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Date:	Sat, 18 Aug 2007 01:17:43 +0200
From:	Segher Boessenkool <>
To:	Satyam Sharma <>
Cc:	Christoph Lameter <>,
	Paul Mackerras <>,,, Stefan Richter <>,
	Linux Kernel Mailing List <>,
	David Miller <>,
	"Paul E. McKenney" <>,
	Ilpo Järvinen <>,,,,
	Netdev <>,,,,
	Andrew Morton <>,, Chris Snook <>,
	Herbert Xu <>,
	Linus Torvalds <>,,
Subject: Re: [PATCH 0/24] make atomic_read() behave consistently across all architectures

>>> No it does not have any volatile semantics. atomic_dec() can be 
>>> reordered
>>> at will by the compiler within the current basic unit if you do not 
>>> add a
>>> barrier.
>> "volatile" has nothing to do with reordering.
> If you're talking of "volatile" the type-qualifier keyword, then
> (and sub-thread below it) shows
> otherwise.

I'm not sure what in that mail you mean, but anyway...

Yes, of course, the fact that "volatile" creates a side effect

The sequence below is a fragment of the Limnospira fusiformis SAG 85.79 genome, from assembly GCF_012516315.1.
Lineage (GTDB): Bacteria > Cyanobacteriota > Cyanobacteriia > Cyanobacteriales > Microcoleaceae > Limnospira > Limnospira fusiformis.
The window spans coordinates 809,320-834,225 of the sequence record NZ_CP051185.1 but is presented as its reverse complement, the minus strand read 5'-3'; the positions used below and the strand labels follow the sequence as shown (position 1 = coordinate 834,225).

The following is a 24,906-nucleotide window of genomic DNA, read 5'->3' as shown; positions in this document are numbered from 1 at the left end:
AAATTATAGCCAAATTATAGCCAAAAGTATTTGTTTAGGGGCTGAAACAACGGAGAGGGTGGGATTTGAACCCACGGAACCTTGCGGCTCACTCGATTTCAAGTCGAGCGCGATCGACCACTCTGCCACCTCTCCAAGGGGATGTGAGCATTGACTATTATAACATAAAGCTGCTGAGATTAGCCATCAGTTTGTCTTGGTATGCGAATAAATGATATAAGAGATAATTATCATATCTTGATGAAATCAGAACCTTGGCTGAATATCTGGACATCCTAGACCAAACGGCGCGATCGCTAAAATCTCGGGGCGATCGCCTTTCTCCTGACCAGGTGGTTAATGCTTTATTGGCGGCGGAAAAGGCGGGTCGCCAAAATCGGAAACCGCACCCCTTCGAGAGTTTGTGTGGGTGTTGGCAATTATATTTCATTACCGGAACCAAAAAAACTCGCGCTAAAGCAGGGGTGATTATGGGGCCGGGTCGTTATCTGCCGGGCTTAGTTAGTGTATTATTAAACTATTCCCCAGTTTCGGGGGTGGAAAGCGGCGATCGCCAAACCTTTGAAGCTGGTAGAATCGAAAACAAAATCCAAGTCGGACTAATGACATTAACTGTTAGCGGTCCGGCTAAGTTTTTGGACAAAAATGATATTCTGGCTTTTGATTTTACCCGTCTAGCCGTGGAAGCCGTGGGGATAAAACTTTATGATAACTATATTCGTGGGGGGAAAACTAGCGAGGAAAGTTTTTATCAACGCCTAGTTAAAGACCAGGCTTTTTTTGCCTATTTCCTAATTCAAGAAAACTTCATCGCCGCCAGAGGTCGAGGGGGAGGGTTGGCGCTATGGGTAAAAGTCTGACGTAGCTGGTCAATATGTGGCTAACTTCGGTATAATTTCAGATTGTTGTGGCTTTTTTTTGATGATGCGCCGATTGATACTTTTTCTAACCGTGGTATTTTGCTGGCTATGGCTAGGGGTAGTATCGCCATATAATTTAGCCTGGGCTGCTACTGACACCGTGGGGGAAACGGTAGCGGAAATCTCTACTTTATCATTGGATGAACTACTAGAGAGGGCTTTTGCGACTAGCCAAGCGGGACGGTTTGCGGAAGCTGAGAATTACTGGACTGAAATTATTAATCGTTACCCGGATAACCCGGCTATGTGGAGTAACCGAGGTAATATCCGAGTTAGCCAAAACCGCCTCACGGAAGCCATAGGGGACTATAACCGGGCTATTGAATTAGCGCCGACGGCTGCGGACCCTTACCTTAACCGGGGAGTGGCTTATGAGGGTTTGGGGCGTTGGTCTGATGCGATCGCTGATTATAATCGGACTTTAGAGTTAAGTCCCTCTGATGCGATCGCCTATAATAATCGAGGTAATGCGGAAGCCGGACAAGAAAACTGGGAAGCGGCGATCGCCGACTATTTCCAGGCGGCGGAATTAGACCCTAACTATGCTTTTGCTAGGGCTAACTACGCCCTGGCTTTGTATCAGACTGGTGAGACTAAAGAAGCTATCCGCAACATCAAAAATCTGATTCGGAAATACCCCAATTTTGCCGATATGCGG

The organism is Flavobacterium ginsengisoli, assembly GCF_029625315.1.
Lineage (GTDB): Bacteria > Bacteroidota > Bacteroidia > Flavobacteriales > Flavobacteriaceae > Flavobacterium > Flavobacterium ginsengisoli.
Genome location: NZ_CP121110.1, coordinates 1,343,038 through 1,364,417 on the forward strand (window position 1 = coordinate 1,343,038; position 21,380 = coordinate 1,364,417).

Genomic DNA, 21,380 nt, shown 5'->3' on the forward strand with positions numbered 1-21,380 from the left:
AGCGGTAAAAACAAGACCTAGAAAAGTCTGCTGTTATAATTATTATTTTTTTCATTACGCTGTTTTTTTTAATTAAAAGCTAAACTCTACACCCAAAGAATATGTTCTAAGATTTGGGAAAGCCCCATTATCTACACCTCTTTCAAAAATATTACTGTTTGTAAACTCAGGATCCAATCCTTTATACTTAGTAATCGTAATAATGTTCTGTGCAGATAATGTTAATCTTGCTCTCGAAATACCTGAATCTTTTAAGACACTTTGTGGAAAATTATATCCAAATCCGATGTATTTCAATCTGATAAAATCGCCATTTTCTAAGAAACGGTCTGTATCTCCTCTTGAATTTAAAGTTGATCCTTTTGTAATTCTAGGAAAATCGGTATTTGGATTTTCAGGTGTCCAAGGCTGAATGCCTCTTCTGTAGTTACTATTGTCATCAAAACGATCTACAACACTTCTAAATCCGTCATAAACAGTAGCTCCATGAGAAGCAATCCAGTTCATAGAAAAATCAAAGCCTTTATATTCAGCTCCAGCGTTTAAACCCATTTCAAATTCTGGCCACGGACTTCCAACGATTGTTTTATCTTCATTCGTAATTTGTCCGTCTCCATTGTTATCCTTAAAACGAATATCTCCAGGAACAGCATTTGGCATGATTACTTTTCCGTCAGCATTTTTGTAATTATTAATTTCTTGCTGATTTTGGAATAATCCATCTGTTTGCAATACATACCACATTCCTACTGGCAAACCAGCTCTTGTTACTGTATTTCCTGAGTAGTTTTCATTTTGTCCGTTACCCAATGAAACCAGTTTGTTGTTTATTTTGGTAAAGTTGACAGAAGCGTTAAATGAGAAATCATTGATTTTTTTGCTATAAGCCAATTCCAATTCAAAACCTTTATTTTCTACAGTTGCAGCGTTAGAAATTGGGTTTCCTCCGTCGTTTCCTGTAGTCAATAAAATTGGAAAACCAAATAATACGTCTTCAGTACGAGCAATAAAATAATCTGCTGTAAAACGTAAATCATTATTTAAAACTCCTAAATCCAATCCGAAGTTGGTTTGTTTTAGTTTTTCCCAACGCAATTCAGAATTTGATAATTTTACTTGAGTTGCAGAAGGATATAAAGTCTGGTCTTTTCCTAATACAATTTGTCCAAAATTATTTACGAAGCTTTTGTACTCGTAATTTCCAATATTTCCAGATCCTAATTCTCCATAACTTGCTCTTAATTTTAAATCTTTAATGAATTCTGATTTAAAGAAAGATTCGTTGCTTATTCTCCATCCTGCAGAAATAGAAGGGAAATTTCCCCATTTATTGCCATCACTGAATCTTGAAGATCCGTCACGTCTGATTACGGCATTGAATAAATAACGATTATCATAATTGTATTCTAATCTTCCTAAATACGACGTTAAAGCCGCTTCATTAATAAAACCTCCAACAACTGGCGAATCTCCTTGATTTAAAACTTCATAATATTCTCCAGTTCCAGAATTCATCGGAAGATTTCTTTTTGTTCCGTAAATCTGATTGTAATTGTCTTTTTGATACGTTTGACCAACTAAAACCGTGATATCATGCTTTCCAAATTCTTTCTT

prevents certain things from being reordered wrt the atomic_dec();
but the atomic_dec() has a side effect *already* so the volatile
doesn't change anything.

>> atomic_dec() writes
>> to memory, so it _does_ have "volatile semantics", implicitly, as
>> long as the compiler cannot optimise the atomic variable away
>> completely -- any store counts as a side effect.
> I don't think an atomic_dec() implemented as an inline "asm volatile"
> or one that uses a "forget" macro would have the same re-ordering
> guarantees as an atomic_dec() that uses a volatile access cast.

The "asm volatile" implementation does have exactly the same
reordering guarantees as the "volatile cast" thing, if that is
implemented by GCC in the "obvious" way.  Even a "plain" asm()
will do the same.


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